Save hens from French slaughterhouses – and get free eggs in return

Company says the chickens it rescues can help recycle household waste

Can you give a chicken a new life?
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A man from north-west France has set up a firm to help people recycle while getting fresh eggs by saving hens destined for the slaughterhouse.

Poule pour Tous was set up in Nantes, Loire-Atlantique, in 2017 to rescue poultry from the slaughterhouse.

Founder Thomas Dano had been horrified to discover that perfectly healthy hens were being sent there after just a year of laying eggs due to strict hygiene, sanitary and regulatory frameworks. 

Regulations require that chicken coops are washed entirely at least once a year, and since many farms do not have anywhere to keep their hens during that time, they often send their hens to an abattoir. 

For €10 or less, Mr Dano is giving people a chance to extend the lives of these hens – and benefit from their company.

Chickens are “terrific recyclers”, he said, capable of disposing of around 130kg of household waste a year, and can potentially lay up to 1,000 eggs over the course of their life. And they do not require a huge financial investment. 

“Adopting a chicken is firstly a good deed as you are rescuing them from death. You can also get eggs from them, they can help you start compost, they will recycle lots of household waste. They are purely beneficial,” said Mr Dano. 

As the chickens come from professional farmers, they are already vaccinated and require no administrative work. They can live for up to 10 years. 

Mr Dano originally set up Poule pour Tous as an association before restructuring it as a company in 2020. 

Read more: How to keep hens as part of a self-sufficient life in France

He only works with chickens that are “bio, plein air or label,” meaning non-battery farm chickens. This is partly because battery chickens are often too fragile to acclimatise to outside life and because Mr Dano does not want to contribute to what he sees as an exploitative industry.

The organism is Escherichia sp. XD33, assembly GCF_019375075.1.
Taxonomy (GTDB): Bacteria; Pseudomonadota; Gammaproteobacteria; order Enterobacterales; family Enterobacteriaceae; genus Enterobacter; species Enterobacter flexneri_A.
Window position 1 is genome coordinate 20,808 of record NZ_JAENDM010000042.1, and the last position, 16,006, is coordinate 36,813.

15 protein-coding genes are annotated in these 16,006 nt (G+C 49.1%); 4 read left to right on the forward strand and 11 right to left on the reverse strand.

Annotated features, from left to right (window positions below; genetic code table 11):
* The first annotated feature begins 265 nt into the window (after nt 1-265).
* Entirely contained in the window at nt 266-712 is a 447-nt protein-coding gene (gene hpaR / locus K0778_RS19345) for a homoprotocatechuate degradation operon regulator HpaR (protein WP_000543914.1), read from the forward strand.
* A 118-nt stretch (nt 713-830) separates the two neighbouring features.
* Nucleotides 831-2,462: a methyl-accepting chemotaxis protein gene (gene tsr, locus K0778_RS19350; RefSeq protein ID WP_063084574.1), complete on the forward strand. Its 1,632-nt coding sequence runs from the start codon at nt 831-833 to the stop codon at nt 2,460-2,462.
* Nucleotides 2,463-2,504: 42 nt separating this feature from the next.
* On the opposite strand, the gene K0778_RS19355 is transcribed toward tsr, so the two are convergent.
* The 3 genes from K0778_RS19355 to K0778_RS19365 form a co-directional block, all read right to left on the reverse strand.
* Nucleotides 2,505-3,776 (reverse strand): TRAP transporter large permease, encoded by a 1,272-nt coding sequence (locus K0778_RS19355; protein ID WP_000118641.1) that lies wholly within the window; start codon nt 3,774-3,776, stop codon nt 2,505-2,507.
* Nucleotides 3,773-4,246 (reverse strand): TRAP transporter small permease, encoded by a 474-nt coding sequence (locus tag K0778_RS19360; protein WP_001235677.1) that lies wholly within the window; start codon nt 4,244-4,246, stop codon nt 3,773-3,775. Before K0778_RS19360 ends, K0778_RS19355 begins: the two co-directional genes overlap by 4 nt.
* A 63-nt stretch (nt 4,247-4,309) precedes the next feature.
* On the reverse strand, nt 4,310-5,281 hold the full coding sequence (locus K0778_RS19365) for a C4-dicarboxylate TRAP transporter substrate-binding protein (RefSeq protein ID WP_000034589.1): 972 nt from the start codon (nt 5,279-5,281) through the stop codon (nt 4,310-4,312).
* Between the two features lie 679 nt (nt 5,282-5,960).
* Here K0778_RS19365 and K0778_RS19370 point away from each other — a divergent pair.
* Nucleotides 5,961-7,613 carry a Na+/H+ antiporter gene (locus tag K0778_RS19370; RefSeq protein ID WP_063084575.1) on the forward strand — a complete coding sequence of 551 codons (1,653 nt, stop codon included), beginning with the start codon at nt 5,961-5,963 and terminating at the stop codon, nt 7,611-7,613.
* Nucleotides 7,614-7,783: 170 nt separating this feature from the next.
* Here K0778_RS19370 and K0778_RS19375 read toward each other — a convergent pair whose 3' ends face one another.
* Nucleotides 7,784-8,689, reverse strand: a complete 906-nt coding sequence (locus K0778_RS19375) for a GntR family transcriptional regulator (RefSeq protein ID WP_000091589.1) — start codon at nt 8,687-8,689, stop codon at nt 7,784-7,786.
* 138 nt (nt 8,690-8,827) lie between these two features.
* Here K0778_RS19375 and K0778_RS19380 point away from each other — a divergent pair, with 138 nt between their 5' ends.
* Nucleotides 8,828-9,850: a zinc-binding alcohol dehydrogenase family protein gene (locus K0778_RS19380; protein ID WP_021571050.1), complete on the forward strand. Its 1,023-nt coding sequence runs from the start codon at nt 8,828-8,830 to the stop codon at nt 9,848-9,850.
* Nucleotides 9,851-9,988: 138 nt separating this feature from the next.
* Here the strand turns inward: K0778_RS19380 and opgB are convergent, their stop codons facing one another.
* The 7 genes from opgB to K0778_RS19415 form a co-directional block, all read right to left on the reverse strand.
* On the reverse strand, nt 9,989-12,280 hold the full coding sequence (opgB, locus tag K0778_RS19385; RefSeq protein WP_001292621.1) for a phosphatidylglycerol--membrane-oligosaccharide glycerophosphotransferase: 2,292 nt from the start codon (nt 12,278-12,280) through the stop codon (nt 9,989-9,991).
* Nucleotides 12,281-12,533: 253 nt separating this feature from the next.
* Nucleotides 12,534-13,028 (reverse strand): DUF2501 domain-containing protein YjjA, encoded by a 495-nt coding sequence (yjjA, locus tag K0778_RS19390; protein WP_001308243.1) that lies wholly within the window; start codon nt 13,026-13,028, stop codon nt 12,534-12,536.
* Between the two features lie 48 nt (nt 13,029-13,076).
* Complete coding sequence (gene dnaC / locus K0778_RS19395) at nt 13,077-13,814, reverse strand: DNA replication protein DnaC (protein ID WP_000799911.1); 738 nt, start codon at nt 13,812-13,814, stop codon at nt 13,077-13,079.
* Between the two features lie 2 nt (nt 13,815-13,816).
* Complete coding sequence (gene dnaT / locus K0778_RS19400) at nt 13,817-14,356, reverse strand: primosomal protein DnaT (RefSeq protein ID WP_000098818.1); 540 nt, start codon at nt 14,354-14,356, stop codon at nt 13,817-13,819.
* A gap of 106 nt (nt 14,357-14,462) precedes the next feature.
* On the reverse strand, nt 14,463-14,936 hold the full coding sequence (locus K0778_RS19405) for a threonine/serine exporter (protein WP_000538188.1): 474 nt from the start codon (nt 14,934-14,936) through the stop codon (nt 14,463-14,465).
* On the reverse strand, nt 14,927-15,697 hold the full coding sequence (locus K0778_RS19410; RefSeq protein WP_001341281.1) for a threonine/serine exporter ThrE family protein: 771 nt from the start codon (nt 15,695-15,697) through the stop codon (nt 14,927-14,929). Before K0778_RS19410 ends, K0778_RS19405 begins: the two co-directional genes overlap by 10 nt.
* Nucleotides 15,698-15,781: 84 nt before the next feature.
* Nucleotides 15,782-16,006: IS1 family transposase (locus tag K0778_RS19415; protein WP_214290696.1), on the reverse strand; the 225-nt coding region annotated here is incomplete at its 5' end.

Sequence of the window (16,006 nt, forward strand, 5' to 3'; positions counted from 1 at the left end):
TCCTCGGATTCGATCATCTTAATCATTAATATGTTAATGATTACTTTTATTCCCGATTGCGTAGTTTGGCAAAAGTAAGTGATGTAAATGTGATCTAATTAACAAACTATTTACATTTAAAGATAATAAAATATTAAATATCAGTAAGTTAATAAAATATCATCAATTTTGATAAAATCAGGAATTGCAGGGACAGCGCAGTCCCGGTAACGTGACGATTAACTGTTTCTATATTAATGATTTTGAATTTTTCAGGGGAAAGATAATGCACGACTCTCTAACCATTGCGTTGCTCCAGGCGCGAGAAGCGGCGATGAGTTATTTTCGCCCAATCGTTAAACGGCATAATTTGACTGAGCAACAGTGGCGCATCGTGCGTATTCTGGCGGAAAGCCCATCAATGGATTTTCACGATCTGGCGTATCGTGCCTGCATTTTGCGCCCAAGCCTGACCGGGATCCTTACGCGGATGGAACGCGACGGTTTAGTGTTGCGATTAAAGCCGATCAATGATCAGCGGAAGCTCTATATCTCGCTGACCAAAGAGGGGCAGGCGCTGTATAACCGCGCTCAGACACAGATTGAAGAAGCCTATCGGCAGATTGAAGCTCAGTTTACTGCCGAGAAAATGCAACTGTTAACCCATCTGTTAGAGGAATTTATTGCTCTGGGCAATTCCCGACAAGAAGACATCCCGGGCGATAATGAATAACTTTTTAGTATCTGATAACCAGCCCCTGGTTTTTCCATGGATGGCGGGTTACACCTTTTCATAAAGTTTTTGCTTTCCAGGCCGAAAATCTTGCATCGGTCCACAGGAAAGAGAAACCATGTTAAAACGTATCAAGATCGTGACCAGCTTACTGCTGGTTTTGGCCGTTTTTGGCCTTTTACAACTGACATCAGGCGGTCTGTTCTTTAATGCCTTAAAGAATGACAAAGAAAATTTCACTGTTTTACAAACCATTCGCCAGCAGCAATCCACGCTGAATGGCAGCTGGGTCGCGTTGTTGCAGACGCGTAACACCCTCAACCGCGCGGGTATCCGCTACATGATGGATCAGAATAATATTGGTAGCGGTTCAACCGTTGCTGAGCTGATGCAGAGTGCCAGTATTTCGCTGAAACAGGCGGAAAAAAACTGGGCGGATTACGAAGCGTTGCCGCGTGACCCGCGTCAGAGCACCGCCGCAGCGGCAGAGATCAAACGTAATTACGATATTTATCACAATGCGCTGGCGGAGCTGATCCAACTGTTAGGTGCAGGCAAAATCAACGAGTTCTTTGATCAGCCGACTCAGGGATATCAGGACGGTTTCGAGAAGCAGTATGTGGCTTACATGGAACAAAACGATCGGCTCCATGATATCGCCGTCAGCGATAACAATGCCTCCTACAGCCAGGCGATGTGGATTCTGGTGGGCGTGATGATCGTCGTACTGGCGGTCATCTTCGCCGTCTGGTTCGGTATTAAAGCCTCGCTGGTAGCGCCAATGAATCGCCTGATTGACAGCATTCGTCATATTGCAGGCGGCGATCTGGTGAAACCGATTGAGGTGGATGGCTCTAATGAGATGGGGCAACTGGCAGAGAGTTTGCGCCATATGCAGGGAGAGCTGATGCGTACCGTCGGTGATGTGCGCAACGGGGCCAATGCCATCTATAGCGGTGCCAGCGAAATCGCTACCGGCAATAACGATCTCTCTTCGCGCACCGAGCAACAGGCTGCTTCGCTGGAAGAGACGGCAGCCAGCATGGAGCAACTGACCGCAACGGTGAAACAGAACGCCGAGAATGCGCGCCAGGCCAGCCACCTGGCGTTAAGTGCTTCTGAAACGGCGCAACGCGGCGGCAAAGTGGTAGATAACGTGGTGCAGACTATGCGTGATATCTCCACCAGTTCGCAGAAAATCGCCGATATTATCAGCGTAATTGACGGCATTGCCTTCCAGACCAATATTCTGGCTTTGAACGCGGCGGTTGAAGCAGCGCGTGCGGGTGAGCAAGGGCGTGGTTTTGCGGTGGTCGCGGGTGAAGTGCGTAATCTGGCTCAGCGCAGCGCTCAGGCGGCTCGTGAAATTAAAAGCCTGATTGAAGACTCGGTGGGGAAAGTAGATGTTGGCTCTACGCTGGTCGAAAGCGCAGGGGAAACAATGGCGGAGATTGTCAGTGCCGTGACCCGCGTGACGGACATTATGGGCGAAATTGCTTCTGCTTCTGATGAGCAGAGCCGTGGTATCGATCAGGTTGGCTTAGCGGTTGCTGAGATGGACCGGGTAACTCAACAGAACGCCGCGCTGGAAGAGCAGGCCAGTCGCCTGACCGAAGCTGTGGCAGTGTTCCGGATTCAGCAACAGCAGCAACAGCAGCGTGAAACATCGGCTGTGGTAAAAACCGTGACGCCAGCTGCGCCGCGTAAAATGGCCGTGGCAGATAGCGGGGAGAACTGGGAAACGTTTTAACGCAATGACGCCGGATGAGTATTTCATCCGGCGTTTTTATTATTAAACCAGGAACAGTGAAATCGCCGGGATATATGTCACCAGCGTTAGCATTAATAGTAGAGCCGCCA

You can adopt chickens from anywhere in France, either by having them delivered or by collecting them in person. Supply can be irregular, so it is best to reserve online. 

Each hen needs at least 5m² of outside space, a chicken feeder with approximately 150 g of cereal a day, and clean water, changed on a daily basis. 

They also need a coop, which usually costs between €150 and €250, although Mr Dano pointed out that you can build your own for a lot cheaper, with wooden pallets for example. 

Coops should be raised off the ground to offer shade and protect them from humidity. 

Once the feeders, coop and water troughs have been bought, it should cost around €30 a year to feed each chicken. 

In terms of time investment, it takes around five minutes a day to change their food and water. In addition, the coop needs to be cleaned weekly or monthly. 

Chickens are friendly with most other animals. 

“With cats, there is no risk. With dogs, it depends how you raised them but the chickens will not have problems with a dog,” said Mr Dano. 

When asked if they can be considered pets, he answered: “That is a big question. Our customers sometimes send us photos of their chickens in the kitchen or sitting on the sofa, so people definitely consider them to be.

“I think they need to be outside as they are extremely curious, and they are smarter than people think. They quickly understand that a pair of big legs often means food, so it is better to befriend humans,” he added. 

A surprising advantage is that chickens also eat bugs and insects, including wasps and hornets. This is particularly good news for beekeepers as chickens eat Asian hornets, which can present a real danger to beehives. 

For more information, visit the Poule pour Tous website, here.